Alex English's Returns Celebrates a Great NBA Career

By Christopher Dempsey

On the list of things Alex English has always wished would happen, coming back to Denver and being celebrated by the Nuggets was near, if not at, the top of the list.


Friday is, for all intents and purposes, Alex English’s day in the Nuggets organization. The team’s greatest player, a Hall of Famer who holds nearly every important Nuggets record, is in town to soak all in of some well-deserved love.

“Look at different teams, look at their history and the people that were important to their organizations, a lot of the players,” English said. “Say, for instance with the Atlanta Hawks you think Dominique Wilkins; the Boston Celtics you think Larry Bird and Robert McHale. I have not had that kind of relationship with the Nuggets.”

That’s changing now. The Nuggets are tradition-rich, and in recent years they’ve been active in honoring the teams and individuals that hold a special place. Fat Lever was recognized. Dikembe Mutombo’s number was retired this season. The 1994 team that became the first eight seed to defeat a No. 1 seed was brought in and honored.

Now, it’s English’s turn.

“I know personally what I did here as a player and as a person in the community,” English said.

It was a lot.

As a player, English anchored some of the best – and most fun – Nuggets teams. He is:

  • The Nuggets leader in career points (21,645)
  • The Nuggets leader in career average (25.9)
  • The Nuggets leader in games played (837)
  • The Nuggets leader in field goals made (8,953)
  • The Nuggets leader in field goals attempted (17,604)
  • The Nuggets leader in assists (3,679)
  • Third in franchise history in steals (854)
  • Fourth in franchise history in rebounds (4,686)
  • Fifth in franchise history in blocks (622)
  • Thirteenth on the NBA career points chart
  • An eight-time All Star
  • A two-time second-team All-NBA member
  • The only Nugget to ever lead the NBA in scoring (28.4 in 1982-83)
  • The NBA’s scoring leader for an entire decade – the 80s, in which English scored 19,682 points.

It’s enough to stuff a sheet of paper, and during his interview there was one with all of English’s accolades within eye shot.

“To be honest with you I haven’t looked at it in a while,” English said “I know what I did, and it was fun. It was great. It was a different stage of my life. But it’s still the history of the Denver Nuggets.”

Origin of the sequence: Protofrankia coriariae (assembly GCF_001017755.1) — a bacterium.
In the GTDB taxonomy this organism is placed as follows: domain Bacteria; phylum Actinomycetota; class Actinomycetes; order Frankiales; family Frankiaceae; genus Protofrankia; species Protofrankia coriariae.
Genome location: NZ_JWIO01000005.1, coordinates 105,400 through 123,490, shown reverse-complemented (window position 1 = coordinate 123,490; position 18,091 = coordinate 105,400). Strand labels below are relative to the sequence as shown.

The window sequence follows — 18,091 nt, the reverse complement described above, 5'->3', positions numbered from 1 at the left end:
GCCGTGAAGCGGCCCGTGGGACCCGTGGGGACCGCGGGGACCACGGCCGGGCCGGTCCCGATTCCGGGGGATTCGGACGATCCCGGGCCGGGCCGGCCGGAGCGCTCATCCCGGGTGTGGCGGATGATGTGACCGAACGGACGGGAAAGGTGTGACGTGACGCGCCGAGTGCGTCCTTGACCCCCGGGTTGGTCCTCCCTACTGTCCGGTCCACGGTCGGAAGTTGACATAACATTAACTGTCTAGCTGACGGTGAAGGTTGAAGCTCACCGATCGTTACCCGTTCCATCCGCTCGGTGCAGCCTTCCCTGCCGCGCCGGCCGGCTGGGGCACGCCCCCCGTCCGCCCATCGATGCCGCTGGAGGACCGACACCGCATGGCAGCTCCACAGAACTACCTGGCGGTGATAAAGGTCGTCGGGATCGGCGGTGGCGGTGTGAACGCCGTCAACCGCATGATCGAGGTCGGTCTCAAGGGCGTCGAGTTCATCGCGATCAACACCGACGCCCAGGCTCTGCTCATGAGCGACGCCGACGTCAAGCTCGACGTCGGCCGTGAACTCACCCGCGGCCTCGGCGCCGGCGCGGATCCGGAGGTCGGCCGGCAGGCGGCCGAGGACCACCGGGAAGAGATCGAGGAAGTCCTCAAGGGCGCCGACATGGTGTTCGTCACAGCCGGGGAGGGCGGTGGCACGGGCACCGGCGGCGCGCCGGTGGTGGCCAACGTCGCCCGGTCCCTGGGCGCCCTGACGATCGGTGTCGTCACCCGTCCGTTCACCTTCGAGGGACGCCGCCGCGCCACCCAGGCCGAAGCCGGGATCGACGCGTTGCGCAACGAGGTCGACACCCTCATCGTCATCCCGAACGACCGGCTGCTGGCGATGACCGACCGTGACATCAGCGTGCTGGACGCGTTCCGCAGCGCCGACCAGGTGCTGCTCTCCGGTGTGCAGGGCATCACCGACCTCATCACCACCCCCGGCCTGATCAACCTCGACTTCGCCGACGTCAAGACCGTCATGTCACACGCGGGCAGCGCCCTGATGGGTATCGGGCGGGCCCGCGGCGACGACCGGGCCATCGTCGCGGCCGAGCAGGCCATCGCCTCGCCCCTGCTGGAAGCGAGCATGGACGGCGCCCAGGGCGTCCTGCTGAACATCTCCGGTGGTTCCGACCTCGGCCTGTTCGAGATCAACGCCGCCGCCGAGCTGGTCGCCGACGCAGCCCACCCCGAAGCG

English paused. And grinned.

“Maybe,” he said, “you’ll let me see that list when you’re done.”

Because there’s never a wrong time to peer back into the past, to revel in accomplishment, to reminisce about times of significance. English narrates the current Nuggets ad campaign “Mile High Basketball.” It can be argued that true Mile High Basketball, the style fans know today, started with English’s teams in the 80s.

Those teams ran when running wasn’t especially in vogue. They scored points in bunches. They won games in bunches. They ran the legs, and lungs, off some of the finest talent in the league.

“I can remember seeing the Houston Rockets with Ralph Sampson and Hakeem Olajuwon with their little tank of oxygen on the sideline,” English said, smiling. “They knew that they had a battle on hand and they were going to be worn out when the night was over. And we put the mental pressure on them, too.”

Until 2009, English’s 1984-85 Nuggets was the last team in franchise history to advance to the Western Conference Finals. They split the first two games against Magic Johnson’s L.A. Lakers that season. English had 40 points, 10 rebounds and six assists in Game Two. The Lakers couldn’t do anything with him.

But in Game Four… “I broke my thumb,” English said.

He’d scored 28 points in 26 minutes, but he was lost for the series. The Nuggets lost that game and the next and the Lakers advanced to the NBA Finals.

It bonded English with the Nuggets for life. And for a few days he’s back getting recognition for one of the greatest pro careers in NBA history from the one place he’s wanted it most: Denver.

“I enjoyed my time here,” English said. “I think they are going to do wonderful things here, and I hope they do. It’s about getting a relationship.”